How To Hydrate
- July 15, 2021
- Jolyn Young
Temperatures are soaring, high temperature records are breaking, and the forecast is calling for many more weeks of hot weather before summer’s end. Active people like horse owners aren’t content to stay indoors until the weather cools down, so how can we safely enjoy outdoor activities? Hydration is one important piece of that puzzle.
Drink fluids with electrolytes
“Any type of fluid is good, but the best is usually something with electrolytes, like Gatorade,” says Justin Heath, DO, a Family Medicine Doctor at Banner Churchill Community Hospital in Fallon, NV.
Dr. Heath also recommends Gatorade G2 and Propel Water for their lower sugar content. Plain water is also great for hydrating, but not all water is considered equal. Filtered water contains no electrolytes, those all-important conductors of electricity that are found in our bodies. Common electrolytes include sodium (salt), potassium, and calcium. Filters commonly used in city water systems remove salt and other electrolytes before the water comes out the tap. Most water purchased by the case in the grocery store is lacking as well.
“If it’s bottled water, it’s filtered water,” says Dr. Heath.
A combination of a sports drink and filtered water can help replenish electrolytes lost to sweat during an exercise or horse training session. Water from a spring or well is also a good option, as both are usually unfiltered.
Drink throughout the day
Attempting to ‘pre-hydrate’ by increasing your fluid intake before engaging in strenuous outdoor activity won’t provide any benefits.
“You need to drink throughout the day,” advises Dr. Heath. “Just take a drink every fifteen minutes.”
Remember to hydrate regularly, and don’t wait too long between trips to the water cooler.
“If you’re already thirsty, it’s too late,” said Dr. Heath. “You’re already dehydrated at that point.”
Clothing choice matters
Your clothing choice can also affect the rate at which your body loses electrolytes through sweating. Long sleeve shirts and pants create convection, or the process of losing heat by air and water molecules moving across the skin. In this case, the water molecules are sweat. The layer of clothing allows the body to reabsorb some of the sweat and its electrolytes. Tank tops and shorts allow more sweat molecules to evaporate.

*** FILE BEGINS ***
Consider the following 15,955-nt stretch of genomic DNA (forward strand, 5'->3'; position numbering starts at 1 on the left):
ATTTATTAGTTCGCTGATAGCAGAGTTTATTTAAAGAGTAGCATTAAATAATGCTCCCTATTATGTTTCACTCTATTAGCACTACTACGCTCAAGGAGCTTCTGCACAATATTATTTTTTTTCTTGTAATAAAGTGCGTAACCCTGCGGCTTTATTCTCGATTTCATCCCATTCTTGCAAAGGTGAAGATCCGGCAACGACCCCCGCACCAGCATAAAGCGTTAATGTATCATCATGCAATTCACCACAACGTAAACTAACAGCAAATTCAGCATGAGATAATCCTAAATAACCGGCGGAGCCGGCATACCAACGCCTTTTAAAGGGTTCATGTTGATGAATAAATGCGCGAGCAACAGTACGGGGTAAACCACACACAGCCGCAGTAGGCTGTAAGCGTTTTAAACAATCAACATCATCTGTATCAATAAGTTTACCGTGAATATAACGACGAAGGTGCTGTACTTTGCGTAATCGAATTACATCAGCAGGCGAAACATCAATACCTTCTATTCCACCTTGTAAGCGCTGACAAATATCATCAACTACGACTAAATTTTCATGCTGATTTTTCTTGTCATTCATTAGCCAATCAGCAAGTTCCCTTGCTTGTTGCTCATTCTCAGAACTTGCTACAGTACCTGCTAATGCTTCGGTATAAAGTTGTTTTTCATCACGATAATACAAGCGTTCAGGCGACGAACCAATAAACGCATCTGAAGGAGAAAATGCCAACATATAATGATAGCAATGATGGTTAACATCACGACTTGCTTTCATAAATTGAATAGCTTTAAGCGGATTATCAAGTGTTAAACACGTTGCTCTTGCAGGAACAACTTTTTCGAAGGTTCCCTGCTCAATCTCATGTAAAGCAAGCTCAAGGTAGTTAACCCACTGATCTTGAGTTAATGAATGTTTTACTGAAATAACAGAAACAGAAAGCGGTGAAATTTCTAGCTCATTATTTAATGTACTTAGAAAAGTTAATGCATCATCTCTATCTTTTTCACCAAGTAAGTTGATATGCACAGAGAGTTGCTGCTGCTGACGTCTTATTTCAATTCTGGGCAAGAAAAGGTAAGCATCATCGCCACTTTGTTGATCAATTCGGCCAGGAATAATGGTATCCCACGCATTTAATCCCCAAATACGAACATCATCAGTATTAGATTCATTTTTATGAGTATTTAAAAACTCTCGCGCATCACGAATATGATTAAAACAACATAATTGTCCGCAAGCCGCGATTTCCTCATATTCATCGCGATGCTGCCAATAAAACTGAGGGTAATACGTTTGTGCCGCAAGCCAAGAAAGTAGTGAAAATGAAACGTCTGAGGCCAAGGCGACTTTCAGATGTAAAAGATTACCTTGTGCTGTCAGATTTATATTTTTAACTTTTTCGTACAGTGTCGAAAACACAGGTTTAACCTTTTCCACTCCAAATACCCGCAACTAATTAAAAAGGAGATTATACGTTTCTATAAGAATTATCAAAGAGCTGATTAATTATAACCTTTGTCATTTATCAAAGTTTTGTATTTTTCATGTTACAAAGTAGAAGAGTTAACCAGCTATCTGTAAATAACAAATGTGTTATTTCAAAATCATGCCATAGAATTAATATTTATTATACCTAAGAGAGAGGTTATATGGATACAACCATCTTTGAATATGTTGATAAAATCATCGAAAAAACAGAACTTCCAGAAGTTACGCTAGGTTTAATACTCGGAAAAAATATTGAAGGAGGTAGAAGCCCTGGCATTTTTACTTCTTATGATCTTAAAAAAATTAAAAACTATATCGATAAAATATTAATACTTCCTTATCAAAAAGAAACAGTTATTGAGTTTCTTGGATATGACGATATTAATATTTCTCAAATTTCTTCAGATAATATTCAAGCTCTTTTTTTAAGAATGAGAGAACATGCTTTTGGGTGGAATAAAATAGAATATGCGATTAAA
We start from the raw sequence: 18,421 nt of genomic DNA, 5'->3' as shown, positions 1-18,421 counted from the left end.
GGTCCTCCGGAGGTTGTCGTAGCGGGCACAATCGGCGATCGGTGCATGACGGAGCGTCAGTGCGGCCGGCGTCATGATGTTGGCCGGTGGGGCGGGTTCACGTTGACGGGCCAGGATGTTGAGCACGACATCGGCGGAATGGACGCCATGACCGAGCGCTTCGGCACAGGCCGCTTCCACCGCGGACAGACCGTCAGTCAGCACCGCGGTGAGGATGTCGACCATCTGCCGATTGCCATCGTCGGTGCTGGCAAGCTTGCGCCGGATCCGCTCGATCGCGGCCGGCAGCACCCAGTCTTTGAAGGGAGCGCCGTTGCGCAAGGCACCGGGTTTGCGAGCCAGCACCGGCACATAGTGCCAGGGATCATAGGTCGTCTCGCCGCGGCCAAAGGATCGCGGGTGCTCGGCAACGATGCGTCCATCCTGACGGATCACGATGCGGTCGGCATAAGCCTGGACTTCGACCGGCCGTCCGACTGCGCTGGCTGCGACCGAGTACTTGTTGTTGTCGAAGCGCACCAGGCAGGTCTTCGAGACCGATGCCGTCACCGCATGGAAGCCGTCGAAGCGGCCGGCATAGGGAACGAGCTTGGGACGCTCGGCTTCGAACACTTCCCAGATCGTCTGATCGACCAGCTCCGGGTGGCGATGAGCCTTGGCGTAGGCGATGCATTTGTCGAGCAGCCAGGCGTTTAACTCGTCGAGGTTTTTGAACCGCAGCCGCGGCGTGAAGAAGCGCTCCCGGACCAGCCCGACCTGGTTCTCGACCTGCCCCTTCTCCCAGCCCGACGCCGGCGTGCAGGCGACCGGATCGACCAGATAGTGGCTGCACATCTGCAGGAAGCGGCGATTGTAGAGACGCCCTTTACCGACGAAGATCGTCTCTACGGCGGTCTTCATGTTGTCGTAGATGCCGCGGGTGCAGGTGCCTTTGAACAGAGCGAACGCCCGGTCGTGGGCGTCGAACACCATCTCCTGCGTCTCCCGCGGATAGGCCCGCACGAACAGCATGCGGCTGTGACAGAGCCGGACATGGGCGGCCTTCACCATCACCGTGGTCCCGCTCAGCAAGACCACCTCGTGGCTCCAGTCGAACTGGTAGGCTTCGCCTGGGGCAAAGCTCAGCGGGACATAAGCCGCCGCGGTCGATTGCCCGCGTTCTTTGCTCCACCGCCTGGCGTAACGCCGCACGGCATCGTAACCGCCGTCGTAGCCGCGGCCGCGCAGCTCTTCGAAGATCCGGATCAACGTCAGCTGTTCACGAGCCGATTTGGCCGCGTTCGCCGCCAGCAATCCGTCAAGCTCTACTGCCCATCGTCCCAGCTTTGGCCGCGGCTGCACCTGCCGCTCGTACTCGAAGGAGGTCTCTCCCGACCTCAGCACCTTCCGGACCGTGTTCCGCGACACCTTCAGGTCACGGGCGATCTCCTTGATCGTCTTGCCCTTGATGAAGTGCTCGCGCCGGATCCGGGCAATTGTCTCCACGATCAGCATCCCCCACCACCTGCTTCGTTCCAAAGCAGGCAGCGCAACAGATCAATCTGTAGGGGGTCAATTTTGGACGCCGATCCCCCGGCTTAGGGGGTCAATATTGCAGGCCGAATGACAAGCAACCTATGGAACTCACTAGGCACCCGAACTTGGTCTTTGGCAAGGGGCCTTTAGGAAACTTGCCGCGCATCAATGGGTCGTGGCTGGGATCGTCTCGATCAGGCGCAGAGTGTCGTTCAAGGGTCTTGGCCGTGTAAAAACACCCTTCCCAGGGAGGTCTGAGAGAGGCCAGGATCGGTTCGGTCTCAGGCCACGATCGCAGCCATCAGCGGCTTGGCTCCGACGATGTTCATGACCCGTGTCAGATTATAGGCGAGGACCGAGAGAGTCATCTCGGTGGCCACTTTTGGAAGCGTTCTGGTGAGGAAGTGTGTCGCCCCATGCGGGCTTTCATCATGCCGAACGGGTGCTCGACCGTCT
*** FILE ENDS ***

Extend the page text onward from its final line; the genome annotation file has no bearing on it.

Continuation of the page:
Hydrate your horse
If you’re out riding and sweating, your horse is also working and sweating. Just like humans, horses need to replace fluids lost through sweating. Be sure and offer plenty of water during your riding session and throughout the rest of the day as well. Water troughs should be clean and full of cool water, because some horses won’t drink if the water is too warm. If you have an automatic waterer with a shallow metal bowl, the water usually gets warm quickly during the heat of the day. In this case, it’s a good idea to offer water in a bucket or larger trough to help encourage your horse to drink, since the water will stay cooler for a longer period of time.
How much water does a horse drink?
According to the Livestock Update from the Virginia Cooperative Extension, the average 1,000-pound horse will drink approximately 10 gallons of water per day. This guideline can help ensure that you provide an adequate supply.
Horses need electrolytes, too
When your horse sweats a lot, they will need to replace the electrolytes they lose. Powdered mixes containing electrolytes are available, but some horses won’t drink flavored water. Even if the package isn’t apple- or molasses-flavored, adding it to a bucket of water will alter the taste. Free choice salt licks are a good option and should be offered year-round. Most horses will lick the blocks enough on their own to meet their electrolyte needs.
Hydrate on the road
Many riders are more active with their horses in the summer months and haul to rodeos, barrel races, trail rides, or shows. Some horses are selective and prefer their home water source to any other – sometimes to the extent that they refuse to drink when on the road. This can be a major problem, especially if the horse is competing and working harder than usual. To prevent dehydration and excessive electrolyte loss with this type of horse, it’s best to pack water from home in a container when traveling.
If you ensure adequate amounts of water and electrolytes are available to both humans and horses, you should be able to enjoy riding throughout the summer. Staying healthy and active is our goal, so get in the saddle and keep that (well) water flowing!
About Jolyn Young
Jolyn Young lives near Fallon, NV with her cowboy husband and 3 small kids. For more, visit www.jolynyoung.com....